Putin health update: ‘Something is off’ – The indicators Putin is seriously ill

GB News: Putin's health 'impacting' his aggressive policies

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Despite Moscow officials repeatedly denying the swirling rumours of Putin’s ill health, the Russian leader, who’s pushing 70, remains under speculation because of footage showing he might be critically unwell. Most recently, it’s been claimed but not confirmed the president did not attend engagements in May as he was recovering from “cancer surgery”. What is leading people to believe Putin is seriously ill?

Footage of the president over the past few months, paired with his behaviour towards diplomats and politicians, has caused everyone from physicians to body language experts to conduct analyses on Putin’s physical and mental state.

Concerns have only increased as the seemly ill-thought-out invasion of Ukraine has continued, as Putin’s plan to take over Kyiv “in days” has stretched over two months, a faltering plan that would be particularly out of character for a man once considered a “master strategist”.

However, the Kremlin continues to deny speculation the Russian president is ill.

In an interview with French TV, Russian Foreign Minister Sergei Lavrov said: “I don’t think that sane people can see in this person signs of some kind of illness or ailment.

After saying the president makes public appearances “every day”, Mr Lavrov said: “You can watch him on screens, read and listen to his speeches.”

“I leave it to the conscience of those who spread such rumours.”

Although speculation remains consistent as several military intelligence officials have been stoking the fire.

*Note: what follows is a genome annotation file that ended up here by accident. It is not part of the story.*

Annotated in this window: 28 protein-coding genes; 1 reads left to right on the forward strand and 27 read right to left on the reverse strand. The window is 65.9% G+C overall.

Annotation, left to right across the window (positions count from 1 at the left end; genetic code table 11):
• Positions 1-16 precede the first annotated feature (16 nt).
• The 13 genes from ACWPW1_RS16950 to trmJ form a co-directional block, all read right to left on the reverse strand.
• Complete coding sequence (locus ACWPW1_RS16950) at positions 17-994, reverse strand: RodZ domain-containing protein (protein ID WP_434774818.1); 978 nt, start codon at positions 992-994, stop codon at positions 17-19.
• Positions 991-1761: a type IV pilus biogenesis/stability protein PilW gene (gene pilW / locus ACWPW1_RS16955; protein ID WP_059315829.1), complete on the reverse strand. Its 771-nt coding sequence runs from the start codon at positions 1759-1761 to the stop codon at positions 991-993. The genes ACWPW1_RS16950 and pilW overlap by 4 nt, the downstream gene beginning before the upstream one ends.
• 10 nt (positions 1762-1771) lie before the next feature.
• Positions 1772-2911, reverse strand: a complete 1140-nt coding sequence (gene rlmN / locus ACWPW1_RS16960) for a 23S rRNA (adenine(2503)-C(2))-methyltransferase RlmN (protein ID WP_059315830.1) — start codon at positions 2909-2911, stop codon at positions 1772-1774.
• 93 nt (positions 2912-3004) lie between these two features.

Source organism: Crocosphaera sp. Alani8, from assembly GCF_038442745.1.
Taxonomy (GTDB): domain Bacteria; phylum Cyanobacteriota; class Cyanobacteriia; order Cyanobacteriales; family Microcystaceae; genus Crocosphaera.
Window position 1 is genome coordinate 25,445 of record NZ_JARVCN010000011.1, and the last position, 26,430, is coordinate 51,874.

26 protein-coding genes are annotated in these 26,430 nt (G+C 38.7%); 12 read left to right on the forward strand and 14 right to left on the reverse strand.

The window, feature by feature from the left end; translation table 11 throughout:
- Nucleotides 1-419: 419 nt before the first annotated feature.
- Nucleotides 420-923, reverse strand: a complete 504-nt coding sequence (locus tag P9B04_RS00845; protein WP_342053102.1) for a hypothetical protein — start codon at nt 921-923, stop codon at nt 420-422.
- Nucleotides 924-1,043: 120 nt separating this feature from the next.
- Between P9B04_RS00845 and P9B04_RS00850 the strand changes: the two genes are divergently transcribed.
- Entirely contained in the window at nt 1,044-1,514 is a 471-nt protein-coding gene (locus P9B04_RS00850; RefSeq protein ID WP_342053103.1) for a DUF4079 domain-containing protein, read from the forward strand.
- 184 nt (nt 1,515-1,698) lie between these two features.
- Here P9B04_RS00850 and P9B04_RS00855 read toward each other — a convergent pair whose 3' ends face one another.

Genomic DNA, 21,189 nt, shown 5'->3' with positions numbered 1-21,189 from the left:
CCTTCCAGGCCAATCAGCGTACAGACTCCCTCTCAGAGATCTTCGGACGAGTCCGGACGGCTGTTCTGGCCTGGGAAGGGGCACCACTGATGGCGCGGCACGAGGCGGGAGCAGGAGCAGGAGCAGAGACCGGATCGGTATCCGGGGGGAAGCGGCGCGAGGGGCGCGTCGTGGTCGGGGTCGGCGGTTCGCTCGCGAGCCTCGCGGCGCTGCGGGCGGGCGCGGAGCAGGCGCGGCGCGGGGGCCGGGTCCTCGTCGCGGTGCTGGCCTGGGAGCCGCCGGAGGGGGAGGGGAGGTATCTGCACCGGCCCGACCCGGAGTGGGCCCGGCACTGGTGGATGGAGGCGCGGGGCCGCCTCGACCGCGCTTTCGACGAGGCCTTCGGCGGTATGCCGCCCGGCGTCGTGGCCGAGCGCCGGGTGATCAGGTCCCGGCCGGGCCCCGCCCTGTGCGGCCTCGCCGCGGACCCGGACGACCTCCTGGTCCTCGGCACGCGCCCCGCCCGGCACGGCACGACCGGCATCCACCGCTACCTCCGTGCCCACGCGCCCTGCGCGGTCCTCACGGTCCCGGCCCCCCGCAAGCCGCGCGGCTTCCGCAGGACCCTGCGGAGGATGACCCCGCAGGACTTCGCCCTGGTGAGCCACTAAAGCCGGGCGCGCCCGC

Ukraine’s military intelligence chief, Major General Kyrylo Budanov told Sky News the president had cancer and a coup to supplant the Russian leader was in motion.

Senator Marco Rubio of Florida, the top Republican on the Senate Intelligence Committee, chimed in with a tweet in late February saying: “I wish I could share more, but for now I can say it’s pretty obvious to many that something is off with Putin.”

What are the signs leading people to speculate?

Physical appearance

Putin’s physical appearance bears a particular influence on the public theorising about his supposed ill-health.

The president has appeared to be looking more bloated around the face and neck recently.

Fiona Hill, the former senior White House expert on Russia, told Politico: “He’s been rather puffy-faced. We know that he has complained about having back issues.

“Even if it’s not something worse than that, it could be that he’s taking high doses of steroids, or there may be something else.

“There seems to be an urgency for this [invasion] that may be also driven by personal factors.”

The Daily Star quoted an “ex-military intelligence officer now working at the Pentagon” as saying they think Putin is living in pain.

They say this may be due to cancer – with his face being a sign he is taking chemotherapy drugs or steroids.

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The source said: “In the past, we have seen him smile, but in 2022 there are few pictures of him looking happy.

“His look suggests he is in pain and our people suggest his angry look is most likely a result of him being in agony.

“Our people are confident he is ill – he is concerned about Covid as he keeps his staff at a distance.”

Footage of the president experiencing uncontrollable hand tremors, walking unsteadily, and wheezing his way through speeches has peppered further indicators he may be suffering from a disease like Parkinson’s or dementia.

Long tables and blankets

Putin has recently been seen holding meetings with foreign leaders and officials at a particularly long table.

Shortly before the invasion was announced, the president sat French President Emmanuel Macron 13ft away from him at the far end of the table.

Some have suggested the reason is Putin is immunocompromised and could be at substantial risk if he were to catch Covid or another illness.

The president was noted to have been particularly cautious during the Covid outbreak, having special disinfectant tunnels manufactured for his official residence.

Those wanting to meet with the president had to be sprayed down before entering, undergo a two-week quarantine, as well as present a negative Covid test.

The Russian leader was photographed bundled up in a blanket during the Victory Day Parade in Moscow.

Temperatures in the Russian capital were said to have reached highs of 9C that morning and while the president did not use a blanket thought-out the parade, few of his colleagues were seen using one.

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